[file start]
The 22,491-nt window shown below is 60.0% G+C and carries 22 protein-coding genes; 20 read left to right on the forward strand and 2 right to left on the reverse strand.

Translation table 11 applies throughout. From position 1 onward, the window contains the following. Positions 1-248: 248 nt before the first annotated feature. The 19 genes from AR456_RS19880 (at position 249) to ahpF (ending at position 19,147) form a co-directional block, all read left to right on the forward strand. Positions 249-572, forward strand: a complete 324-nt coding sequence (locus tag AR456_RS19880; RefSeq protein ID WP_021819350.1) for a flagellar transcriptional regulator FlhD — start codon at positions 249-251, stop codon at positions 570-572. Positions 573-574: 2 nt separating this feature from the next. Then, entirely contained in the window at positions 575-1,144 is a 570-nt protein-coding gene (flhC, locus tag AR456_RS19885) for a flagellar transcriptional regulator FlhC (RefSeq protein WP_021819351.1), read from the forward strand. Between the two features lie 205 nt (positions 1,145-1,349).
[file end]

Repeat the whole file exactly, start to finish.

The 22,491-nt window shown below is 60.0% G+C and carries 22 protein-coding genes; 20 read left to right on the forward strand and 2 right to left on the reverse strand.

Translation table 11 applies throughout. From position 1 onward, the window contains the following. Positions 1-248: 248 nt before the first annotated feature. The 19 genes from AR456_RS19880 (at position 249) to ahpF (ending at position 19,147) form a co-directional block, all read left to right on the forward strand. Positions 249-572, forward strand: a complete 324-nt coding sequence (locus tag AR456_RS19880; RefSeq protein ID WP_021819350.1) for a flagellar transcriptional regulator FlhD — start codon at positions 249-251, stop codon at positions 570-572. Positions 573-574: 2 nt separating this feature from the next. Then, entirely contained in the window at positions 575-1,144 is a 570-nt protein-coding gene (flhC, locus tag AR456_RS19885) for a flagellar transcriptional regulator FlhC (RefSeq protein WP_021819351.1), read from the forward strand. Between the two features lie 205 nt (positions 1,145-1,349).